The so-called botrytis (also called grey mould) is a common fungal disease. Similar to geranium rust, it is more likely to occur in cold and wet conditions. If your geranium shows rotten spots with a grey spore coating, it is most likely diseased. Then you should first remove the infected parts and keep the plant dry. Spraying with organic active agents with straw and oats can also help strengthen the plant.
Aphids also often target geraniums. An aphid infestation frequently occurs in winter when the plant is in the dark and grows only a little. The aphids suck on the leaves and, as a result, the leaves become wavy, which makes the infestation recognizable. If this is the first infestation by aphids, rinse the geranium thoroughly with water. If it occurs more frequently, you can also control the aphids with soapy water.
While grey mould and geranium rust usually occur during wet weather, geraniums can be attacked by spider mites during dry weather. The infestation is distinguishable by silver dots on the upper side of the leaf and webs on the underside. In most cases it is sufficient to spray the geranium with water and treat it with a plant strengthening agent.
Greenhouse white flies
Especially in wind-protected, warm locations and in winter, geraniums are susceptible to infestation by greenhouse white flies. The pests settle on the underside of the leaves and cause yellow spots on the leaves by puncturing the plant skin when feeding. Affected leaves then dry out and fall off. To treat a less severe outbreak, you should remove affected leaves and attach sticky yellow panels to capture the flies. Wasps are natural predators of the white flies. To combat white flies naturally, wasps could be a solution.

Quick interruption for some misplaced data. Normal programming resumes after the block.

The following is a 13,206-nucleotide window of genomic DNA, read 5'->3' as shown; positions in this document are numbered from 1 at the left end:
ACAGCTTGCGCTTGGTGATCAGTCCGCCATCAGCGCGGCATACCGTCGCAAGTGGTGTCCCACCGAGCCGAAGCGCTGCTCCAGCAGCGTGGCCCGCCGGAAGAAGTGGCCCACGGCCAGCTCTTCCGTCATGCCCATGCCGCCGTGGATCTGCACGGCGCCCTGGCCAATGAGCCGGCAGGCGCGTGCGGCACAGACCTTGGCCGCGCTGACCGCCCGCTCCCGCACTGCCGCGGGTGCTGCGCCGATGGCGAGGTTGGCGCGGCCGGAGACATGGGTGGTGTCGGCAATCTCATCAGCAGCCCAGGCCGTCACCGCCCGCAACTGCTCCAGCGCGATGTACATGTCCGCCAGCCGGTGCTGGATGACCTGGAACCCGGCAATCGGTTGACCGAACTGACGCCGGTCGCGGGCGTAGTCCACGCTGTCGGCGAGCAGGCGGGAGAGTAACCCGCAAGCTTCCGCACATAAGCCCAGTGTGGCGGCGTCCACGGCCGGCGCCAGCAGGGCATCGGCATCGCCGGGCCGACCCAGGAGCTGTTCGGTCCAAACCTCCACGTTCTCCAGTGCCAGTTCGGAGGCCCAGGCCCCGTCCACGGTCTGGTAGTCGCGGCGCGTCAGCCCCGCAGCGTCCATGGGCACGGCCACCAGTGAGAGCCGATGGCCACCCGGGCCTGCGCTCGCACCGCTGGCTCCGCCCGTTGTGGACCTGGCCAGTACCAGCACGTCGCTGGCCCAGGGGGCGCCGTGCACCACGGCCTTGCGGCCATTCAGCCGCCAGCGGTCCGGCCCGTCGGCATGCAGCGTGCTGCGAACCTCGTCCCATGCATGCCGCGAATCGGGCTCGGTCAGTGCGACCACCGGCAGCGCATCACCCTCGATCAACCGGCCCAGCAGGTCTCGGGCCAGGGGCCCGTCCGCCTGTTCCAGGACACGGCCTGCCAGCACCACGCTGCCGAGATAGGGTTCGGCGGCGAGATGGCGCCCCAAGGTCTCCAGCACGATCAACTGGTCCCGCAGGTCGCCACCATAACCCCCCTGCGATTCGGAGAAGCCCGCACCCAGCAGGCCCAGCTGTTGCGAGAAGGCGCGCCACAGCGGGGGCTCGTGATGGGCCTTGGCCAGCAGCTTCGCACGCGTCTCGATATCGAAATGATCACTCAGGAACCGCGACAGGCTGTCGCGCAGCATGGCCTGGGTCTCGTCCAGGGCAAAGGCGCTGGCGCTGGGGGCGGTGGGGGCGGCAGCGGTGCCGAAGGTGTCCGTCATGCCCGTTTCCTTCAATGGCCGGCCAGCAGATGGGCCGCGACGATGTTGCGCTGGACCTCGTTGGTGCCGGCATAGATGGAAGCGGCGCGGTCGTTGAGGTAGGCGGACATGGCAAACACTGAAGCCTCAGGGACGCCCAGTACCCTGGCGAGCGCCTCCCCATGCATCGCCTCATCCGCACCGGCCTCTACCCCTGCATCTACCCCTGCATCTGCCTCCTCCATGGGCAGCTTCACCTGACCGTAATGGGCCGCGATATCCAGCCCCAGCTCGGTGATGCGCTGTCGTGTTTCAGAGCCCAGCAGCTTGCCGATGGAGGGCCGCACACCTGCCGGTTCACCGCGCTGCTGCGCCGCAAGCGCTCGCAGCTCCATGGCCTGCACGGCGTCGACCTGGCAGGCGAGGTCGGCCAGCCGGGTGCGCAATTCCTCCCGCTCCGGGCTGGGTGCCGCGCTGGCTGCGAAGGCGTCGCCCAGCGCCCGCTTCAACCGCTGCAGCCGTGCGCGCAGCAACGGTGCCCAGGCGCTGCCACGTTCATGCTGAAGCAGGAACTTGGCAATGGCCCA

Summary of the most common geranium diseases:
- Geranium rust turns the leaves yellow to brownish; pustules sometimes appear on the underside of the leaves; spots or rings are visible on the top of the leaves and spread quickly; contagious
- When geraniums have grey mould or botrytis, rotting spots with a grey spore coating occur
- An infestation by aphids can be recognized by the undulating leaves
- Spider mites leave silvery dots on the upper side of the leaf and silk-like webs on the lower side
- White flies settle on the underside of the leaves and cause yellow spots on the leaves by feeding; the affected leaves dry out and fall off
- Find out what to do if geraniums have yellow leaves in this article.